Driving innovation in allied health services for a health network

Ms Amy Thomas1, Dr Helen Shoemark2, Ms  Janeen Bower1, Ms Lucy Forrest1

1Monash Health, Clayton, Australia, 2Temple University, Philadelphia, USA

 

Aim:

While allied health research informs interventions in medical and community settings, little attention is given to the development of clinical service delivery. Development of services is often ad hoc and reactionary in response to periods of rapid transition. The “Sustainable Innovation: Building equitable services for consumers across the Monash Health network” project is a multi-phase clinical project designed to reconfigure a flexible model for the music therapy service across the lifespan populations cared for in the Monash Health network.

Method:

Kazdin’s mediator-moderator model provided the scaffolding (Kazdin, 2007; Robb 2012)  and principles of team science (Salas, Fiore & Letsky, 2012) were employed to construct progress through active discussion.  Key components included:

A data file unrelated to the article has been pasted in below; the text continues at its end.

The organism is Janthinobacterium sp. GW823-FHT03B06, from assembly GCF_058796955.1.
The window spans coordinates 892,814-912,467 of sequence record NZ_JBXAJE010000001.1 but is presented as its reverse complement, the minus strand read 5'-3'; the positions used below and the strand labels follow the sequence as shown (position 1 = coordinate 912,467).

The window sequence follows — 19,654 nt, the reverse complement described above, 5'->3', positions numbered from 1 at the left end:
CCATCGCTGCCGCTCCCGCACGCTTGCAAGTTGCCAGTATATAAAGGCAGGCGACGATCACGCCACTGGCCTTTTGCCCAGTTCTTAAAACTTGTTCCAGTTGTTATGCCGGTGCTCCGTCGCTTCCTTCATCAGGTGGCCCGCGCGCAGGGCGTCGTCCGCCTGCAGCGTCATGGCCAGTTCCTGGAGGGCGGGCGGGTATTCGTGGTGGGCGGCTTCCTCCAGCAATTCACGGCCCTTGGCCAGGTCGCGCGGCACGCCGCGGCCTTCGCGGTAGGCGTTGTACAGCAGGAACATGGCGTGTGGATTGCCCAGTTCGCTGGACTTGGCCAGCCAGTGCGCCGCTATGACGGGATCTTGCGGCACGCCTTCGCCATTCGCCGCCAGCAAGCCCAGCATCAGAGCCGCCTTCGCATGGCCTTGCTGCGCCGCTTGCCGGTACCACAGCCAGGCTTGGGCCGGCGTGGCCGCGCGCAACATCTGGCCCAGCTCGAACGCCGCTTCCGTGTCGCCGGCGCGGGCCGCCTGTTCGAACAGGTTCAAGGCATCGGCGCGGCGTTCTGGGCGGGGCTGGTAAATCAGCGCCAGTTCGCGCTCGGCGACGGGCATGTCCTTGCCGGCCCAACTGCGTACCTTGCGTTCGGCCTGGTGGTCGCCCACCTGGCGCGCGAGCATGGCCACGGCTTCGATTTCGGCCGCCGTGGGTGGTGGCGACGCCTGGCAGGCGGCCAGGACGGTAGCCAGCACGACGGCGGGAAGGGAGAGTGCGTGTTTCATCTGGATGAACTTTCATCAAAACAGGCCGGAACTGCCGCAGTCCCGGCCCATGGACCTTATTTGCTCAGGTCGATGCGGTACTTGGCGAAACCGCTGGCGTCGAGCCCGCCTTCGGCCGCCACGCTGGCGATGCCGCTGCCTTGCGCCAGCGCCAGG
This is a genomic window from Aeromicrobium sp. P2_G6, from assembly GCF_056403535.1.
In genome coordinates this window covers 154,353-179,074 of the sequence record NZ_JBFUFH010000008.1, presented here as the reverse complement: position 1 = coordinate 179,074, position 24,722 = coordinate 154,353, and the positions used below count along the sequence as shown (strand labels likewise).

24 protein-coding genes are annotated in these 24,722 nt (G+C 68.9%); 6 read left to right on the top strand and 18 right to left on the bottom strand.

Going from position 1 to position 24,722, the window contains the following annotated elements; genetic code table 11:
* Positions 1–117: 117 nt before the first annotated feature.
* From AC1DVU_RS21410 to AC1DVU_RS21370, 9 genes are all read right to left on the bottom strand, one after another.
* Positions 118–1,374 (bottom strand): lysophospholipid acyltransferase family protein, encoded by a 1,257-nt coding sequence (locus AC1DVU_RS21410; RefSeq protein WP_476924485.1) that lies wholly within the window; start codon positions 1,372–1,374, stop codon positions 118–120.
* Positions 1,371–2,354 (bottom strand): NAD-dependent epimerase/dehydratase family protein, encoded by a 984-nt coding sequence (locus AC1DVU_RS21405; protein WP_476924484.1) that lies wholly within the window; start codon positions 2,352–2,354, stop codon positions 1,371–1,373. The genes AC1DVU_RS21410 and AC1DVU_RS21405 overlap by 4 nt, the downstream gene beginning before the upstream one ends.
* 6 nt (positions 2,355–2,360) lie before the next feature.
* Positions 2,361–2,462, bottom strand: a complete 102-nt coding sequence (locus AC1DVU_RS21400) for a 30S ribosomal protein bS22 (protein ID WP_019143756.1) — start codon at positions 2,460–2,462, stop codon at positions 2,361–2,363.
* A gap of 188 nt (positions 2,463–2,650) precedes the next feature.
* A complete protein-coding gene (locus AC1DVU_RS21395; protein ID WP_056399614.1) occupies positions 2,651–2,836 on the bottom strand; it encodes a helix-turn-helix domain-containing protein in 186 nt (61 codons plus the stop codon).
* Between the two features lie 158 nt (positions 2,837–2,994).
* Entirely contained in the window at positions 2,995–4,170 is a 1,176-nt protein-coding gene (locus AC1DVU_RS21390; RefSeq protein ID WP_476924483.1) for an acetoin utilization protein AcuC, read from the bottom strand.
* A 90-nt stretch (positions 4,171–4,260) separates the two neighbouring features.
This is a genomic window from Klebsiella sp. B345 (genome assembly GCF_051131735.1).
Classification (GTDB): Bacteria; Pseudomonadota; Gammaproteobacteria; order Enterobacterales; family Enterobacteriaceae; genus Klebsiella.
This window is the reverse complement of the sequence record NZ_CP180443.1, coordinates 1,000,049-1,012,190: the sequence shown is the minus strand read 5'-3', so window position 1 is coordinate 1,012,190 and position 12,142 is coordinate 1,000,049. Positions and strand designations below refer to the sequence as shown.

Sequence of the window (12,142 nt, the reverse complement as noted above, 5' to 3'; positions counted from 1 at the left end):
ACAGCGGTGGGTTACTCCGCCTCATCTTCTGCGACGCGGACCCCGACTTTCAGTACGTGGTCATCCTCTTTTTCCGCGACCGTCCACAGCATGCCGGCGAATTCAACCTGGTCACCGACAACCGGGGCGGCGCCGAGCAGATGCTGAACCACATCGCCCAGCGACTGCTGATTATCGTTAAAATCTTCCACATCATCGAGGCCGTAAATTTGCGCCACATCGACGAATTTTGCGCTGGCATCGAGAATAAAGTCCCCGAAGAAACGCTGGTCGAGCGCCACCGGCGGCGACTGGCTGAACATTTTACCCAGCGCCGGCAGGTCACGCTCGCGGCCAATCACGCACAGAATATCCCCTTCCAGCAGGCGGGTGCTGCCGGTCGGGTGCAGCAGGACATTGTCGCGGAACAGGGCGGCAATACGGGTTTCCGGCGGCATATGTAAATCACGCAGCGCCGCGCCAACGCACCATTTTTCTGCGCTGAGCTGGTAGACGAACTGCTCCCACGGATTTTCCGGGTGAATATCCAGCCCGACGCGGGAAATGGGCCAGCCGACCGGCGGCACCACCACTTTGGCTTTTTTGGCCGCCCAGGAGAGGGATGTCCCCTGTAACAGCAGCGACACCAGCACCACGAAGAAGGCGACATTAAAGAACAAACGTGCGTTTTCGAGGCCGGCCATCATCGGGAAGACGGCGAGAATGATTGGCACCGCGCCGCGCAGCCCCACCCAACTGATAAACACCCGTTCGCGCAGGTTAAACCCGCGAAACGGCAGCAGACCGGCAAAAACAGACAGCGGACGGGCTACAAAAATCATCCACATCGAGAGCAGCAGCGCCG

-Respect, before pride – allowing all perspectives to be given a place in the discussion

-Creative strands – were discussed until exhausted, rather than tolerated.

-Diagram as place-holder – visual representations as provisional impressions to keep concepts accessible while language was explored

-Resisting the premature conclusion –leaving decisions open to modification

This process promoted retention and growth in caseload while new systems were progressively tested via clinical audits of referrals and session purposes.

Results:

The outcomes to-date included the introduction of a new theoretical platform to support the network priority to keep patients in their community. On this platform, referral priorities have been revised and streamlined and music therapy service targets increased to better meet patient needs and health network priorities. This paper will include explain the processes and outcomes, with illustrations of increased efficiencies.

Significance of the findings to allied health:

This project illustrates an applicable model of team process to develop robust systems which can retain a clear patient focus while being responsive to rapid systems change.